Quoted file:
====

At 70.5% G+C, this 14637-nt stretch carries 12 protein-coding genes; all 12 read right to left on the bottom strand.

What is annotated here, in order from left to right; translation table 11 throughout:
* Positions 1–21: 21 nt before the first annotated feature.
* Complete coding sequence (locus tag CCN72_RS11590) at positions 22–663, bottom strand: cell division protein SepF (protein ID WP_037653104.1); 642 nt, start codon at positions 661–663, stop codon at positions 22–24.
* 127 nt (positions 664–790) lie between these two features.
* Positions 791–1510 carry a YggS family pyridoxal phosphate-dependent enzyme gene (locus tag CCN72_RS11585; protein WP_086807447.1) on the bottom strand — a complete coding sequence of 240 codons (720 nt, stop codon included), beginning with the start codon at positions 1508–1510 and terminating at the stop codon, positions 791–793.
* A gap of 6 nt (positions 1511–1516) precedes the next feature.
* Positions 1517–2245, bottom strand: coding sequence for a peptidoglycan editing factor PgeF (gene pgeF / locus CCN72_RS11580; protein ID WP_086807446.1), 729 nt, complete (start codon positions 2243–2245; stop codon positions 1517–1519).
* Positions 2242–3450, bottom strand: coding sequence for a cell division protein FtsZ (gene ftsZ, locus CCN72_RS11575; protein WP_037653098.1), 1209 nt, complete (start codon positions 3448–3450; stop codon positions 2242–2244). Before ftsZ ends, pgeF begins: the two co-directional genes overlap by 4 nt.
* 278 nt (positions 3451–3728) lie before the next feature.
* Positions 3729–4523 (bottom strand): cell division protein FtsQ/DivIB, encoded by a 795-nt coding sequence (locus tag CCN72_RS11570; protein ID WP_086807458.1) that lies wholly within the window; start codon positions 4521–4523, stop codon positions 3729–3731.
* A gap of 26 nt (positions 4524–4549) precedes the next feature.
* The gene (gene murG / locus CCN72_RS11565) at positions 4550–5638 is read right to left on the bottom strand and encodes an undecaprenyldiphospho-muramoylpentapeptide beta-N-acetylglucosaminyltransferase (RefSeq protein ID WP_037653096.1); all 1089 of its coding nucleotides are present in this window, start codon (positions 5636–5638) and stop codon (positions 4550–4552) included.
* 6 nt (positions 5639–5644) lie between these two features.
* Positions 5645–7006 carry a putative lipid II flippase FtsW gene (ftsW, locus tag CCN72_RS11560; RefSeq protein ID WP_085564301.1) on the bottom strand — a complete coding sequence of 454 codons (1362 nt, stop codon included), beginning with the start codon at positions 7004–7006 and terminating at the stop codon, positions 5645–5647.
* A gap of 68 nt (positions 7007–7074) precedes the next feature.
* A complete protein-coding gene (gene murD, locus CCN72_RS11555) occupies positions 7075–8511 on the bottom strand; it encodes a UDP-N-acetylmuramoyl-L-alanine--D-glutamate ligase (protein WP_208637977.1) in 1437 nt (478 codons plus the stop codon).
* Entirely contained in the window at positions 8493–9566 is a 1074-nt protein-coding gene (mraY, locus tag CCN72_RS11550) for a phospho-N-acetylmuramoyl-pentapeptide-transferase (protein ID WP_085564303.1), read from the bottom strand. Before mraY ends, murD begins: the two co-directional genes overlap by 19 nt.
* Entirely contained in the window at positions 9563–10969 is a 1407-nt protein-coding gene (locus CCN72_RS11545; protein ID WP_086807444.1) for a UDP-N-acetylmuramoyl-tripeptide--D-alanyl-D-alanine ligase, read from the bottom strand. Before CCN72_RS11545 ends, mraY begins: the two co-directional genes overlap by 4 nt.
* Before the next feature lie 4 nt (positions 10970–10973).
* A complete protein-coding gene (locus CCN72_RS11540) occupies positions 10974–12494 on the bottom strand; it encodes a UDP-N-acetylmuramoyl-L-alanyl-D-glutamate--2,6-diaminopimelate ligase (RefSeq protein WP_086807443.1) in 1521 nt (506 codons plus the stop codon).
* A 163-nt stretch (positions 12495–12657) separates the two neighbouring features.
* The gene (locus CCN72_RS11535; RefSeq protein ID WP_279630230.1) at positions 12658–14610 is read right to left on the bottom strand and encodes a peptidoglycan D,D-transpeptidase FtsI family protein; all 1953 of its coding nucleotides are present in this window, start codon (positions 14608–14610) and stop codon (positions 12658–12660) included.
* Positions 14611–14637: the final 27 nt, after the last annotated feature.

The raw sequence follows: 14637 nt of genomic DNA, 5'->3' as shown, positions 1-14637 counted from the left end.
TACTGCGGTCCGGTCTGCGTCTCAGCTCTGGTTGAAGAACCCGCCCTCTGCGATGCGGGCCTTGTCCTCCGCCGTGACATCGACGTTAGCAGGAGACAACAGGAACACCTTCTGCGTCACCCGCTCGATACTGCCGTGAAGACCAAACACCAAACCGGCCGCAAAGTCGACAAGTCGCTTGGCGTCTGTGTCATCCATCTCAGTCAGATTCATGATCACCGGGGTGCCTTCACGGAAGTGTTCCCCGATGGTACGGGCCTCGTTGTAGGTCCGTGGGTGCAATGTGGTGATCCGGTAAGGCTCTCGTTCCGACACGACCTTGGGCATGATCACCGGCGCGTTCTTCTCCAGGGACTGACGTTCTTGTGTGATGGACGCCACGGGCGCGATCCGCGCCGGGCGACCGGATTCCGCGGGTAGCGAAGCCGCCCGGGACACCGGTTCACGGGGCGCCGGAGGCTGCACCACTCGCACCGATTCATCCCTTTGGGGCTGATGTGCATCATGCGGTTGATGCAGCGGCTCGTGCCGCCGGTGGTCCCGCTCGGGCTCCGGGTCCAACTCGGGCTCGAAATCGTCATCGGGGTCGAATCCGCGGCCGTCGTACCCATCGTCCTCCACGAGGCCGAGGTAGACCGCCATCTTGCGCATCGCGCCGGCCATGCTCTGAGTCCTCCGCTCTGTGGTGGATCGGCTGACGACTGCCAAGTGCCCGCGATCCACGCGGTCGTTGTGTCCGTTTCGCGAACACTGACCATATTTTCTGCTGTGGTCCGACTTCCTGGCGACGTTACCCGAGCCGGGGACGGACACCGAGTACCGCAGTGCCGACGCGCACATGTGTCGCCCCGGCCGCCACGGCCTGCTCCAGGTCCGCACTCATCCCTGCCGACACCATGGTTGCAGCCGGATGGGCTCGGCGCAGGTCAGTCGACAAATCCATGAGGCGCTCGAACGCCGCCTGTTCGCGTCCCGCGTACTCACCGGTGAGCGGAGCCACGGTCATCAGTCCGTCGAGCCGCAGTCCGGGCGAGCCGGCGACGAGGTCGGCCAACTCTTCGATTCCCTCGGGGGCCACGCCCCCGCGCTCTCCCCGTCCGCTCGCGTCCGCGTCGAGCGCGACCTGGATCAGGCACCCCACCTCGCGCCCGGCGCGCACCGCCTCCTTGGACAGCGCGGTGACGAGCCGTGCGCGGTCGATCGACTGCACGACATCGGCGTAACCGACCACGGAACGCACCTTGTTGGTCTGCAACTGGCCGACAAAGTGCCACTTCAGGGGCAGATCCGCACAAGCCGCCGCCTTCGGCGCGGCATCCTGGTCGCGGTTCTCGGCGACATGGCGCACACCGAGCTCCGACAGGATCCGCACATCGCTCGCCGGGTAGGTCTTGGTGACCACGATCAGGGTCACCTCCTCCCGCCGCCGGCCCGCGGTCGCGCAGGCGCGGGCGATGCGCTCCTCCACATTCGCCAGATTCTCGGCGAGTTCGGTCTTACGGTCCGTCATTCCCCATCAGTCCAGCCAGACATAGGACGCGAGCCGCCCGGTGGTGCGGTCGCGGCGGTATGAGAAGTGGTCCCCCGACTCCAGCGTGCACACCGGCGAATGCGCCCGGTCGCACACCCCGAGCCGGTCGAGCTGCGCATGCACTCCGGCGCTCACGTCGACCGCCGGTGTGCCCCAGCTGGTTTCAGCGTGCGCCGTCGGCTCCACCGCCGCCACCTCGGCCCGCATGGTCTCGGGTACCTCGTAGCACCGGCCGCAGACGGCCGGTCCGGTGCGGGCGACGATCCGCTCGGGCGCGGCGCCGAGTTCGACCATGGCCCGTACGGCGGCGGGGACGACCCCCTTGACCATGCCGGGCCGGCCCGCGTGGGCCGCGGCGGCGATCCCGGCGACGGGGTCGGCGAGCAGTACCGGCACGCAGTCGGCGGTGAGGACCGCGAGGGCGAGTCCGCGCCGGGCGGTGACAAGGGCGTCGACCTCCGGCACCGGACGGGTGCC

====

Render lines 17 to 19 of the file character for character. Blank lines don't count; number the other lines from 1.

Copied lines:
* A complete protein-coding gene (gene murD, locus CCN72_RS11555) occupies positions 7075–8511 on the bottom strand; it encodes a UDP-N-acetylmuramoyl-L-alanine--D-glutamate ligase (protein WP_208637977.1) in 1437 nt (478 codons plus the stop codon).
* Entirely contained in the window at positions 8493–9566 is a 1074-nt protein-coding gene (mraY, locus tag CCN72_RS11550) for a phospho-N-acetylmuramoyl-pentapeptide-transferase (protein ID WP_085564303.1), read from the bottom strand. Before mraY ends, murD begins: the two co-directional genes overlap by 19 nt.
* Entirely contained in the window at positions 9563–10969 is a 1407-nt protein-coding gene (locus CCN72_RS11545; protein ID WP_086807444.1) for a UDP-N-acetylmuramoyl-tripeptide--D-alanyl-D-alanine ligase, read from the bottom strand. Before CCN72_RS11545 ends, mraY begins: the two co-directional genes overlap by 4 nt.